While watching the Wednesday Night Sailboat Races in Duluth we watched the Mesabi Miner enter the harbor.
The Touch-me-nots are blooming along the Red Cedar State Trail. They are the most prolific Flower this time of year. They are a bit difficult to photograph because they grow in a tangled mass of flowers. I like to photograph them covered in dew but there wasn’t a lot of dew on this day. I also like to use a photo stacking technique so I can separate the flower from the background. On this day most of them were Spotted Touch-me-nots with only a few Pale Touch-me-nots.
It has been a strange year on the farm for Monarch Butterflies. It was mid July before I saw the first one. I’ve only seen a few since. I’ve only found one Monarch Caterpillar so far this year. Last year I was overrun with Monarchs and Monarch Caterpillars.
When my wife and I were at the Paddle Across the Bay race in Washburn, Wisconsin earlier this summer she had a chance to cat sit with Bugs. When I first saw her and Bugs I though she had adapted a cat. Fortunately she was just watching Bugs while his owner was participating in the race. Little did we know that Bugs was quite famous. A friend of ours from the Bayfield area sent us an article that appeared in the Bayfield County Journal. Turns out Bugs has her own Facebook page.
These are a few of the wildflowers I’ve seen recently at Hoffman Hills Recreation Area.
It was June 2nd and we were in the last week of our trip. We didn’t have any major stops on our agenda for the day. Our destination for the day was Stykkisholmur, Iceland where we had another airbnb waiting for us. We would retrace our route from Patreksfjörður on highway 62 until we connected back up with Highway 60.
We had breakfast at the airbnb. there was no cooking facilities but we purchased some rolls at a local bakery and of course had tea and Skyr. Skyr was our go to food on the trip. It was convenient because in Iceland each package comes with a spoon.
This photo illustrates two things. First, it shows how many people drive in Iceland. The roads are narrow and have no shoulders. So it is common to drive down the middle of the road and pull to the right when meeting a car or when a car wants to pass. Second, this is one of the few vehicles that we passed on our three week visit to Iceland. Not to say that my wife is a bad driver but she is known for being slow. At home none of the kids on the soccer team wanted to ride with us because she drove the speed limit. Things didn’t change in Iceland. It always took us 1.5 to 2 times as long to get someplace as the Google Maps indicated. We did pass this RV, a tractor and one car. As it turned out the car was making a right hand turn so it had slowed down.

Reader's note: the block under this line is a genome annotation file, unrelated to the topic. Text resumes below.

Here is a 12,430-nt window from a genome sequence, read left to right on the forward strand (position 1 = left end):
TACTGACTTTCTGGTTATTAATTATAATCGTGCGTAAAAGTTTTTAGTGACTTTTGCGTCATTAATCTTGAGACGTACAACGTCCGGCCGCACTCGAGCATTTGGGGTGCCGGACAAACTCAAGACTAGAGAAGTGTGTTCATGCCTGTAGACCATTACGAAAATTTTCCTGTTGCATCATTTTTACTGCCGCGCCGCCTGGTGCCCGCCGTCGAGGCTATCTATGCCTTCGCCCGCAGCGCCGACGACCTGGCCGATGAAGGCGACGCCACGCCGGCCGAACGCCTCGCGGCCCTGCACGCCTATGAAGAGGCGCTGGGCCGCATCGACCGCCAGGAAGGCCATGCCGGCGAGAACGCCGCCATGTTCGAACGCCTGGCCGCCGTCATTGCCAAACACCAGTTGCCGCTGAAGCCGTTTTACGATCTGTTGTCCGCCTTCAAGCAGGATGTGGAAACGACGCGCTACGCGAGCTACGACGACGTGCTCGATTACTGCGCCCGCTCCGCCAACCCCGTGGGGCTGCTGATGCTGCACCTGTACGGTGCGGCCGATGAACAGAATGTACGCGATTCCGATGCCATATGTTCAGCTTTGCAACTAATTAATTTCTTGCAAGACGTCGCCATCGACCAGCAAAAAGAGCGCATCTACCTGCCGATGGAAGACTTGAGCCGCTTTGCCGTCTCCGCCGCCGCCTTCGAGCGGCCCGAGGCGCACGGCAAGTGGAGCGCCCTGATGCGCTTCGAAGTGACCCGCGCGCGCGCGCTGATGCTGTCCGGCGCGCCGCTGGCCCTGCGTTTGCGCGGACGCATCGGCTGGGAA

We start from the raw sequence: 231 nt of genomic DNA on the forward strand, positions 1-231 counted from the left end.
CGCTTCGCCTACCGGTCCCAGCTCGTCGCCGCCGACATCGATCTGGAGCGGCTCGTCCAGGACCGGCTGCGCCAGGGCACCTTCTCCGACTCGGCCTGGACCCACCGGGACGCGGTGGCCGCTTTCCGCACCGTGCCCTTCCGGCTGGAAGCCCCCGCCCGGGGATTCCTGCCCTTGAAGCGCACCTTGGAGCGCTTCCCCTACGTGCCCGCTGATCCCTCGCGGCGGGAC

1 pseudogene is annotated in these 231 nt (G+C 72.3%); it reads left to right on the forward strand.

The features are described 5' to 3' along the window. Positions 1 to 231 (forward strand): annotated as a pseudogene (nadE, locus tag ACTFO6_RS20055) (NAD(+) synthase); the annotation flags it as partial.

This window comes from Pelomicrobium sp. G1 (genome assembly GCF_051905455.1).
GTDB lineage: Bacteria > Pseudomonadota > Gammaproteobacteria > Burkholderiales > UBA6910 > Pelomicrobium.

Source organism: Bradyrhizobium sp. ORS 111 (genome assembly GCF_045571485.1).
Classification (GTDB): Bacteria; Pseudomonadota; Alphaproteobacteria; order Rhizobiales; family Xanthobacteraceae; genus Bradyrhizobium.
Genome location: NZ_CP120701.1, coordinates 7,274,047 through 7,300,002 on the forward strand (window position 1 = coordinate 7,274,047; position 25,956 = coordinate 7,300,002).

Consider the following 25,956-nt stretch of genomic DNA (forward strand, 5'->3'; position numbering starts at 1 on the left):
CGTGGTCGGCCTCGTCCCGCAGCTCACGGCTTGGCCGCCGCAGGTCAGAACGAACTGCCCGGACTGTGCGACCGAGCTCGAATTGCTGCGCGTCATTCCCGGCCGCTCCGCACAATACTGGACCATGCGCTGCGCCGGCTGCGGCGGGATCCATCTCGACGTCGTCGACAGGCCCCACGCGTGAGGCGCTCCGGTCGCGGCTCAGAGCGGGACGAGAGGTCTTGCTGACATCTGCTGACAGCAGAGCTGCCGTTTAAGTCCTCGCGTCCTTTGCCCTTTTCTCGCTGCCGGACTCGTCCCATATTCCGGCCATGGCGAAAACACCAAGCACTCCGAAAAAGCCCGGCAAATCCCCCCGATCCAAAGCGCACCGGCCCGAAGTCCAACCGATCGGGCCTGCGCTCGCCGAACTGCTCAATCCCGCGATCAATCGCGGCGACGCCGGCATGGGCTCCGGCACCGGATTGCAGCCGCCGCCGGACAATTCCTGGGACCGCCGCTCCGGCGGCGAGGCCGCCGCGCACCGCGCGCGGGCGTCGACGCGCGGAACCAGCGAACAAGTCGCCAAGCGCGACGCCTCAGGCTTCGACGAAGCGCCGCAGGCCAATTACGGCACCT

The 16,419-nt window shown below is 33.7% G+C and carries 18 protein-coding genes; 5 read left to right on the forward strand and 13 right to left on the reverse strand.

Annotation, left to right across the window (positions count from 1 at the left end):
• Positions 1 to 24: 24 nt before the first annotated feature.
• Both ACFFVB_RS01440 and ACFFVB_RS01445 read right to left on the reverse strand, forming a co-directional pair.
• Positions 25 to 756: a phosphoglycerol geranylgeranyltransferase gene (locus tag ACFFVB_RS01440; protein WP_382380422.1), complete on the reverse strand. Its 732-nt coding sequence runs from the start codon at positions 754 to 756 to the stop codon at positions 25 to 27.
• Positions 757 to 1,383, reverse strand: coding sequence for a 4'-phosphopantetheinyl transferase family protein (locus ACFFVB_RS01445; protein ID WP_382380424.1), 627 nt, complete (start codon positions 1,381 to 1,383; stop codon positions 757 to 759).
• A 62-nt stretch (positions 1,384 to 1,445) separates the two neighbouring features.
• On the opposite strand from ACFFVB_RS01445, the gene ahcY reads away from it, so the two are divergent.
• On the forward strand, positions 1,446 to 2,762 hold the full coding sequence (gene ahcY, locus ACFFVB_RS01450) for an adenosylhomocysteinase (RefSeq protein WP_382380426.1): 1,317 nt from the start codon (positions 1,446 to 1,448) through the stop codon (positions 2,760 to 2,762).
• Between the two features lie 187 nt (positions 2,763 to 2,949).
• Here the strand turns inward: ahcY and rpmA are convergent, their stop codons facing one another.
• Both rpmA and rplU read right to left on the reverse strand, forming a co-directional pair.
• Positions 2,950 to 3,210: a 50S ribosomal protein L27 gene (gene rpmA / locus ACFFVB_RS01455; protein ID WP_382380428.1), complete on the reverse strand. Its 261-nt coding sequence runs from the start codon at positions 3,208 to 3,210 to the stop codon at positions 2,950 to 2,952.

Sheep are an ever present road hazard when driving in Iceland. These were intent on crossing the single lane bridge, also common in Iceland, before we did. It would be nice if they stayed in the fields but even where there were fences they managed to get out quite frequently. The grass is always greener on the other side of the fence.
The ever present no crapping sign. According to the Icelandic Monitor this problem was much worse in 2015. I’m not sure what happened but it isn’t because they put up more rest rooms.
So far it had been a rather dull trip. It was cloudy and foggy most of the day making for some dull scenery. As we neared Hvammsfjordur the sun started to peek out a bit. This was a view from a little pull off along the road where some people were camping.
Just a short drive down the road near the head of Hvammsfjordur we encountered a strange phenomenon. The clouds were pouring over the mountains and down the side. It reminded us of a waterfall.
It looked like the sun might make a full return as we turned off of highway 60 and caught highway 54 toward Stykkisholmur.
When we arrived in Stykkisholmur we decided the town was small enough that we could walk down to the harbor area. There were quite a few interesting places to visit in town but it was late and they were closed. Once we reached the harbor we climbed a hill and had some great views of the harbor and city.
It was getting to be dinner time and we noticed a food stand on the docks that was still open. We decided to try the fish and chips. It was very good although a little messy to eat.
After dinner it was time to call it a nigh so we headed back to our airbnb for the night.
More photos and a complete listing of my Icelandic blogs can be found on my website.
It has been a difficult summer for sunrises in Duluth. I just haven’t been around when they have been very good. The other day I walked down to Canal Park hopping for a good sunrise but things didn’t look promising.
On the way down I stopped to take this photo of Endion Station. Its an old railroad station that was moved down to Canal Park and is now a restaurant.
The last couple of years people have been attaching their padlocks to these posts. The collection continues to grow.
I took this photo of the Aerial Lift Bridge during the Blue Hour.
I had given up on an interesting sunrise when I noticed there were a few clouds, that looked interesting, in back of the North Breakwater Light.
This is a shot I’ve not taken before. The back lighting on the north pier and lighthouse was interesting,
Odds and ends photographs from the farm.
We were up early, on the first of June, because we had a long day ahead of us. It had rain the previous afternoon and throughout the evening but when we woke up it was a bit cloudy but the rain had stopped. Our agenda for the day was to spend the entire day driving around the Látrabjarg Peninsula and most importantly search for Puffins on the Latrabjarg bird-cliffs.
We took highway 62 out of Patreksfjörður. Along the road we noticed a fish farm just outside of Patreksfjörður.
When we reached the head of Patreksfjörður we turned off on highway 612 which would take us to the bird cliffs. Just after turning off we found the Garðar BA 64 beached at the head of the fiord. It was built in Norway in 1912 and after WWII it ended up in Iceland. It was used as a whaling and fishing boat until 1981 when it was no longer fit for service. Normally it would have been scuttled at sea but, for some reason, it was beached at the head of the Patreksfjörður where it has remained.